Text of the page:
“Bring it in, bring it in,” The AD said, waving us over to him. He had on a headset, a polo shirt like he was playing one of the coaches tonight.
The AD launched into his pre-game speech. Intensity, energy, emotion. Spit hung from his lip as he slapped a couple of the guys on the sides of their helmets. The helmet they gave me didn’t fit, so I held it by the facemask while I listened. The faces of the young men beside me were rapt, focused. They were young men who had gotten their shifts at work covered just to be there, young men who were waiting for someone to notice them, young men who all probably thought they had what it took to make it on television. Looking at all of them hang on the PA’s every word, I knew I didn’t have what it took to keep that hope alive, to keep that drive going, to wait for my break. I was hungry and scared and thousands of miles from home and home wasn’t a place I could go back to now that I was gone. I couldn’t fake it anymore. I didn’t want to live my life waiting for something that might never happen, though I didn’t know what else I would do.
They stormed the sideline, but I stayed behind. I stripped down in the locker room alone. Outside, the rain machine whirred, stormed. As I headed through the parking lot back to my truck, fans were still filing into the stands, pink pay stubs clutched in their hands. I drove back to the boarding house where I had a room paid up for another week.
A week after walking off the set, I ended up at the gate of an apartment building downtown. Another summer night, but I had my hoodie turned up so nobody could see my face, even though I didn’t know anybody in the city. I followed the instructions given to me in the email, pushed the button I’d been told to push to get inside. I didn’t bring my wallet. If they found me dead, I’d be hard to identify. But I told myself I could do it. Close my eyes and let it happen.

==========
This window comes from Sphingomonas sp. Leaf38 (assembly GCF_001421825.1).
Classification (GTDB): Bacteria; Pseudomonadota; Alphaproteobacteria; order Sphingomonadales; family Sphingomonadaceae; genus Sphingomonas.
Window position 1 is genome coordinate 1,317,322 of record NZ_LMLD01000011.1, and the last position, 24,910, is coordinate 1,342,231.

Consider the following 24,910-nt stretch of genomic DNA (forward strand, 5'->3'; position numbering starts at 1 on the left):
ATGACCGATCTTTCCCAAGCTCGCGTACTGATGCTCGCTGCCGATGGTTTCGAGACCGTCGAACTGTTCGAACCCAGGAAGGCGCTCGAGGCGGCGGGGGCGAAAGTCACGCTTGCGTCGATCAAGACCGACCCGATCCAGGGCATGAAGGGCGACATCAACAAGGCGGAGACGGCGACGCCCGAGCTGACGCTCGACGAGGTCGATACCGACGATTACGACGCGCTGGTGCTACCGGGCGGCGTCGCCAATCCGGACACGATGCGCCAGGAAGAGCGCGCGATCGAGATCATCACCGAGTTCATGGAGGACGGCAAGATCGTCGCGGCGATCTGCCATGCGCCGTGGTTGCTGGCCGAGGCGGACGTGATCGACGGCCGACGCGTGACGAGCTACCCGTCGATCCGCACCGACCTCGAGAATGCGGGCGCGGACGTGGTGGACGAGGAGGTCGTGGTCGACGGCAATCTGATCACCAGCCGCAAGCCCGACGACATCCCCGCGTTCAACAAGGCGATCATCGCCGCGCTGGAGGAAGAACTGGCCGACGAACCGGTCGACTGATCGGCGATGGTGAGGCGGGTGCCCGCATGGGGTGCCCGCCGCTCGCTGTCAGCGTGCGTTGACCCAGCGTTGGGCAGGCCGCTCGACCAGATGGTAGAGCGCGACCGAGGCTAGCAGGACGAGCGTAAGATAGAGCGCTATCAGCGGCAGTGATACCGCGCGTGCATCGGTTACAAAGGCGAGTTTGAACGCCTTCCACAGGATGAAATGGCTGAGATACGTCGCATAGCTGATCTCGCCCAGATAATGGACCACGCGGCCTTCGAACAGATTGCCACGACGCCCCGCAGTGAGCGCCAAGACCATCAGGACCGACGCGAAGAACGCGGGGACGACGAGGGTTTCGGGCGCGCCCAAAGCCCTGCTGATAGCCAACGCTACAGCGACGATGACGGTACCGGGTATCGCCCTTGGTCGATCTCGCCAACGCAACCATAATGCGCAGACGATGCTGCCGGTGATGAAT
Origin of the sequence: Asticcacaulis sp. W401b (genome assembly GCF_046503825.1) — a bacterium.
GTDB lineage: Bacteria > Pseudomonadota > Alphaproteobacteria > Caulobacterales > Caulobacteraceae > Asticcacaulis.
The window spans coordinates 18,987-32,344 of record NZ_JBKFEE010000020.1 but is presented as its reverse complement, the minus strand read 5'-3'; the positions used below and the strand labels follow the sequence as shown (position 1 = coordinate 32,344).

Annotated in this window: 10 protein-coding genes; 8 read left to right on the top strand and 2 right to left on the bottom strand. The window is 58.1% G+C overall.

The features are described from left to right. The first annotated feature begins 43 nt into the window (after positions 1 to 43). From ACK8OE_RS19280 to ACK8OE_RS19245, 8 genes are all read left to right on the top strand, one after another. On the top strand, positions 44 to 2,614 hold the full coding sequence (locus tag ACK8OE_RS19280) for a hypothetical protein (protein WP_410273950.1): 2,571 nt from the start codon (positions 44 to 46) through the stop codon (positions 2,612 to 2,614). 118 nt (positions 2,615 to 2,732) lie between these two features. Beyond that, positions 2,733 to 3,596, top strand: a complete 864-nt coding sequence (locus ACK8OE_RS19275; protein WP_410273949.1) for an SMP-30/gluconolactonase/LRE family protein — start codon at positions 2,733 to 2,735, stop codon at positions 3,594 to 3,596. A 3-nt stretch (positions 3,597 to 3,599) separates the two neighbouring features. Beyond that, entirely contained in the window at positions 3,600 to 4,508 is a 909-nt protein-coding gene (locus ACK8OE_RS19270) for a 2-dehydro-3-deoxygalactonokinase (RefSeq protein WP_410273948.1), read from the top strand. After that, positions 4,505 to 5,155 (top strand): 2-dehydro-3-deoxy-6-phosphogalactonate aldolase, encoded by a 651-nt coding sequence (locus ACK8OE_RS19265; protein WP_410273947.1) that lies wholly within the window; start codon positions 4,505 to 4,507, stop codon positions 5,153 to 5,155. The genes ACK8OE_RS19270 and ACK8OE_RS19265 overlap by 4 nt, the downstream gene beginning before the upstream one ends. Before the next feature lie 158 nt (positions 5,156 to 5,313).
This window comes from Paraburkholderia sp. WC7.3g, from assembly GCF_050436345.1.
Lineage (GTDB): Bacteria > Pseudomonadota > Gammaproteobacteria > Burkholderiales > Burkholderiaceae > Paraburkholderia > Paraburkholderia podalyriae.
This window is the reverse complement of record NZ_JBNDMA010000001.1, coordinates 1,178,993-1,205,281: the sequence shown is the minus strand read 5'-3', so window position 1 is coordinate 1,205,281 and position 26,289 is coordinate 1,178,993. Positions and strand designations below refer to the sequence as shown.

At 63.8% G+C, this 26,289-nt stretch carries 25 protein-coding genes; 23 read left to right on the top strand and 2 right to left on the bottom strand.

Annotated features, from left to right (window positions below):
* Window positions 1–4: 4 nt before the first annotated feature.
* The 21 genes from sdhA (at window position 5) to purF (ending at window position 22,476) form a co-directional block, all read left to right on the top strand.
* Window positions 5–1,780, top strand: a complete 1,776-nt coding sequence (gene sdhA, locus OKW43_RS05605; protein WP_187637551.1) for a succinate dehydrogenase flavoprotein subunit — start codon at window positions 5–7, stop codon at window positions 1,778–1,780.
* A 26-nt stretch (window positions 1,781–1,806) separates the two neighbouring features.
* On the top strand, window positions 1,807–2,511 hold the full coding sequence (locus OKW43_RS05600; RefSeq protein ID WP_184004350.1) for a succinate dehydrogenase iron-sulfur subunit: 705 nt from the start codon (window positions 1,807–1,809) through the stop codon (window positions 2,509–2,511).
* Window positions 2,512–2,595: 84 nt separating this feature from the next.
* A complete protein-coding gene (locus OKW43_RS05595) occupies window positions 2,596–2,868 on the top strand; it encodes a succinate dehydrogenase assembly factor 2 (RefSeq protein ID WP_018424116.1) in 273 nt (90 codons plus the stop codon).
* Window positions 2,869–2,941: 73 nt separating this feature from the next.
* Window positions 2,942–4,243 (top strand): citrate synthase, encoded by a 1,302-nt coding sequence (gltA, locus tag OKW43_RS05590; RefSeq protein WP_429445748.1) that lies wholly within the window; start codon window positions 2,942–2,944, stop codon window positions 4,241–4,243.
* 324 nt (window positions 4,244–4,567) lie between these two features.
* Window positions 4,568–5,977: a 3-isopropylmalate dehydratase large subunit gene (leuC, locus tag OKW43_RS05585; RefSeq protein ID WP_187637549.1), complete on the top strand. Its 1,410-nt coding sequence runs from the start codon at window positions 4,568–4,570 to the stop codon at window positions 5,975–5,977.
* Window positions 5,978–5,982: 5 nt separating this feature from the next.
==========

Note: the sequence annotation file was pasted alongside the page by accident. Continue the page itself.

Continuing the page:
“Here,” I said.
The gate buzzed open.
A group of people stood around a swimming pool in the middle of the complex, smoking cigarettes and drinking. A man on an inflatable donut tilted his beer toward me as I passed. “Thirsty?” he asked. I didn’t respond, just kept walking the route described in the last email. Up two flights of stairs, down a hallway, then to the door number. I walked past it once, then twice. Sober, my heart spun. If something went wrong, I could defend myself. But I couldn’t shake the thought of my mother getting a strange call from a police officer about her oldest son, states away, mutilated. The ad, the guy, seemed legit, real. Legitimized more by the downtown apartment. The money on the counter would be the real test.
I knocked on the door, then opened it as instructed. The apartment was dark, the only light coming from the streets below. There were two sets of bills fanned on the counter, but I only took one of them. I pulled my shorts down, as instructed. Techno music played lightly from a stereo somewhere. I heard him, a scuffling of feet on the concrete floor. Then his figure appeared out of one of the rooms, small and thin and naked. His skin looked grey in the room dark. His face was obscured, dark. Like the outline of a person, instead of a person. He walked slowly toward me. He had a ski mask pulled over a pair of sunglasses, only a hole for his mouth to be exposed. His teeth were straight and bleach white. He stopped in front of me, breathing heavily, examining me. Without saying a word, he kneeled.
When we finished, he got up and went to one of the rooms. A light popped on, then off. A faucet ran. I pulled my shorts up and took the second set of bills off the counter, as instructed. I opened the door and went back into the hallway.
Two hundred dollars.
I fanned the bills out on my desk that night. I told myself it was a one-time thing. I was living in a new city where nobody knew me.
A few weeks later, I delivered magazines out of the back of my truck. I worked at an after-school program for a few weeks before it got shut down. I donated more plasma. I got a job washing dishes at a vegetarian restaurant. I kept going back to the apartment, again and then again. Every time I told myself it would be the last. I did what I had to keep eating, keep surviving. The dream of acting that I’d moved to Austin with became a sketchy memory, and before long it became so blurry I couldn’t see it anymore, couldn’t remember why I’d wanted it or what it was in the first place. And for a long time after that all I wanted to do was survive.
Terrance Wedin is a bartender and an adjunct instructor at Columbus College of Art and Design. His writing has appeared in Esquire, Fourth Genre, Ninth Letter, Hobart, Washington Square Review, and other publications.